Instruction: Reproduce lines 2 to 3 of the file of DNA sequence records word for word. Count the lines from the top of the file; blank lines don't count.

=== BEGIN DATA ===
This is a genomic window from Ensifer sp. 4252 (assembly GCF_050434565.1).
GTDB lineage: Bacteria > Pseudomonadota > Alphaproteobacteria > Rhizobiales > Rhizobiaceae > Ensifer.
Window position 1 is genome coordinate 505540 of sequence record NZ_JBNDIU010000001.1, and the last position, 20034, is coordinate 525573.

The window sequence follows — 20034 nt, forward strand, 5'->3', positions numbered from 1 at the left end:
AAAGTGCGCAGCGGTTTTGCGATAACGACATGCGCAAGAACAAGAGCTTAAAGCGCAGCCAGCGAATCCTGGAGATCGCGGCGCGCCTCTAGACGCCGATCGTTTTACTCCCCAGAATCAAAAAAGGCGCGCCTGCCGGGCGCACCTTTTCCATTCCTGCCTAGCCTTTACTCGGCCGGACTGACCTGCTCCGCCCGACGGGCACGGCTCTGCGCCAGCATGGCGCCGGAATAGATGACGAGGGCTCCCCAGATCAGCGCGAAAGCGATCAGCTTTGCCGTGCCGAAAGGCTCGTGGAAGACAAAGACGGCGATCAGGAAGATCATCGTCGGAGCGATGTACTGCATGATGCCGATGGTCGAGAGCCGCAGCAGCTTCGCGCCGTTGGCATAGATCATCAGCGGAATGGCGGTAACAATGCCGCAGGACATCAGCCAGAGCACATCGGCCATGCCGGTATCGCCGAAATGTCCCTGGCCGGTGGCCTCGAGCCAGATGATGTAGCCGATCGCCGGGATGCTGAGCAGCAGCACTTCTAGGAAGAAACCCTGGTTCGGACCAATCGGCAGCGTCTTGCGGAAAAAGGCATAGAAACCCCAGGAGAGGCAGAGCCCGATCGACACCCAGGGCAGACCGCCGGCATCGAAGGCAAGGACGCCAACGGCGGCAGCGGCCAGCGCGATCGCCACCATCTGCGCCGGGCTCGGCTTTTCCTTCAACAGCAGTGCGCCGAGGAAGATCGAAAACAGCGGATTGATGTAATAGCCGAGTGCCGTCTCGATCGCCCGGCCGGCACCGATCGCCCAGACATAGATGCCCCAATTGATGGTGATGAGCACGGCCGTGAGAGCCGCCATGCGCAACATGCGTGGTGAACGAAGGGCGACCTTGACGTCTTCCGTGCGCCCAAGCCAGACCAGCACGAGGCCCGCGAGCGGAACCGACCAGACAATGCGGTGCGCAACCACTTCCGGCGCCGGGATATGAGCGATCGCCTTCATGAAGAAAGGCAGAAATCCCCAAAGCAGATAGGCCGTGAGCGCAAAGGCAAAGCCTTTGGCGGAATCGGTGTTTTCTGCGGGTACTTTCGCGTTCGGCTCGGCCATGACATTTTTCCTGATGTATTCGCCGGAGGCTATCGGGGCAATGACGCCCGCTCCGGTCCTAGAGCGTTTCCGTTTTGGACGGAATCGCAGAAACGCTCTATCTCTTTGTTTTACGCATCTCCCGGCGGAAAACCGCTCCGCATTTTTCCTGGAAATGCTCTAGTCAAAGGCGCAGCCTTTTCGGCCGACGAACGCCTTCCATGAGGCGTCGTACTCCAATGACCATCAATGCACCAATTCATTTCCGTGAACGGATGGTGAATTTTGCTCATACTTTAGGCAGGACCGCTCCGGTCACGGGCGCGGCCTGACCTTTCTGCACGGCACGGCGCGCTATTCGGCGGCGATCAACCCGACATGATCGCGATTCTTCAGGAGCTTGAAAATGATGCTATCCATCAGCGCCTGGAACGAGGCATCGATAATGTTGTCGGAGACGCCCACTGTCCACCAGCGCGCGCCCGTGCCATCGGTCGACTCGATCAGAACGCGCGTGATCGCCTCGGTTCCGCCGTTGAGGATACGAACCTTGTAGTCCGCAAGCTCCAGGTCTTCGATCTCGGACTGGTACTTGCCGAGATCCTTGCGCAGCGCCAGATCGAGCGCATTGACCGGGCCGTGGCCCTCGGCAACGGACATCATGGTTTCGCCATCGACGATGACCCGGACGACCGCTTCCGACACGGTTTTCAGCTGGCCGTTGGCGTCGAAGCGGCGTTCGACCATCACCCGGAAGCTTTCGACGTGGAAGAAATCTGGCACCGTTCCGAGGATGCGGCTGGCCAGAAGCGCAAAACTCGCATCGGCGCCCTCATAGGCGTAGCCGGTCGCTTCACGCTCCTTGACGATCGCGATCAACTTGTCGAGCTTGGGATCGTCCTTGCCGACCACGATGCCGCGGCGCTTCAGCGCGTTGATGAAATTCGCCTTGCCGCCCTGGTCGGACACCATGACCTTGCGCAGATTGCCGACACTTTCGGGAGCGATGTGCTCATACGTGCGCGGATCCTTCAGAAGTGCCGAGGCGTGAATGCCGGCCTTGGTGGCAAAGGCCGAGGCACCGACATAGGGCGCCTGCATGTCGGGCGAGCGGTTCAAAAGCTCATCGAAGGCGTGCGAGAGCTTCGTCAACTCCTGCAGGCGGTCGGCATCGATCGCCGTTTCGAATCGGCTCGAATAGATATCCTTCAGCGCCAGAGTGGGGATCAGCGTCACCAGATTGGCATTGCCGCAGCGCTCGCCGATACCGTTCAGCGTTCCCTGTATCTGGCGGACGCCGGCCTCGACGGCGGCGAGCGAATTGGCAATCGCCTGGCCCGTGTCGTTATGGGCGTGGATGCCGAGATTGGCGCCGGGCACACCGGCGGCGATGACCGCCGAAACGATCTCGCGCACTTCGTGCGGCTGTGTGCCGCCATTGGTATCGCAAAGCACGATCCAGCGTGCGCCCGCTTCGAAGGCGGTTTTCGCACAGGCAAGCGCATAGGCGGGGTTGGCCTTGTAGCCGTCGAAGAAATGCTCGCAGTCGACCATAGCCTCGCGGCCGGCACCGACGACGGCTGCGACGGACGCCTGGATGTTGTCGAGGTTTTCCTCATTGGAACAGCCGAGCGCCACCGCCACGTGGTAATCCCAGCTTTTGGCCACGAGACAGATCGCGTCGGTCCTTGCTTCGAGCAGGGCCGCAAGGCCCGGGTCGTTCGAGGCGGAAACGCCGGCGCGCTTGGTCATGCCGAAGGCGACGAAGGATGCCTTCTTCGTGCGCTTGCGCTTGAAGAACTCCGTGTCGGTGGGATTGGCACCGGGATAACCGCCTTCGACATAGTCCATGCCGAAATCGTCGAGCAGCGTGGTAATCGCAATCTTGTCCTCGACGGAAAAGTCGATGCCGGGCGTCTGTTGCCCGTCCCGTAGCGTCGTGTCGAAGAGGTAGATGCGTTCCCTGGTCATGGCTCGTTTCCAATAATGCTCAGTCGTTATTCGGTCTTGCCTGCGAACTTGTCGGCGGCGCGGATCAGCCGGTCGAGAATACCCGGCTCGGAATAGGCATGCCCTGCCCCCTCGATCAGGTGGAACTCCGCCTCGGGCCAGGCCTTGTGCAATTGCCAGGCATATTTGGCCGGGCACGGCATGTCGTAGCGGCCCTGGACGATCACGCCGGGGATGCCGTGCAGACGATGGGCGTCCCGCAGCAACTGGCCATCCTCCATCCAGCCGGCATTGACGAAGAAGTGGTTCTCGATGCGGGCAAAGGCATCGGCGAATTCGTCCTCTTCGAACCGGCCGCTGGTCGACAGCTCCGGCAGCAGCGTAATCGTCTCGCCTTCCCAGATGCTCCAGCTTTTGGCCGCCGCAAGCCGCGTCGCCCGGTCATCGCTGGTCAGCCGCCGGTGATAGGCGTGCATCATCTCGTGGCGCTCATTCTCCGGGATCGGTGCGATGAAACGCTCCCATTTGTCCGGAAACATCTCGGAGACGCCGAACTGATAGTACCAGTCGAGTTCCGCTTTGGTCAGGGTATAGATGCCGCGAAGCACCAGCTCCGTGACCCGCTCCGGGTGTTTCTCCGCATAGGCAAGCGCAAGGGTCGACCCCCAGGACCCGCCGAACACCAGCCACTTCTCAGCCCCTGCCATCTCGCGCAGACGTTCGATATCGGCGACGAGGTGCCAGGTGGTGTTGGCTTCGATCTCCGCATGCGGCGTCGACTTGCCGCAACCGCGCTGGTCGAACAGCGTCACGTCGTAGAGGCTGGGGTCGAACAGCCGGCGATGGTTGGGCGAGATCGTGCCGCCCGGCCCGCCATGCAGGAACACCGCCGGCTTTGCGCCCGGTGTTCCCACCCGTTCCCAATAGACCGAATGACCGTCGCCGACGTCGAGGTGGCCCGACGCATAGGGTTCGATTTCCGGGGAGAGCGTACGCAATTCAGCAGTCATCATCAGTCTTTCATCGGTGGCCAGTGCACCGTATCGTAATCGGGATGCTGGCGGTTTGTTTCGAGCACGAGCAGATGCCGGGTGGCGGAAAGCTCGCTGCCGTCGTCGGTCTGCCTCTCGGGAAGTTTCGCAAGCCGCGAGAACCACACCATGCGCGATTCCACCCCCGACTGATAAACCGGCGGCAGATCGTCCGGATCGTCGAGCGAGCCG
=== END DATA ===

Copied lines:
GTDB lineage: Bacteria > Pseudomonadota > Alphaproteobacteria > Rhizobiales > Rhizobiaceae > Ensifer.
Window position 1 is genome coordinate 505540 of sequence record NZ_JBNDIU010000001.1, and the last position, 20034, is coordinate 525573.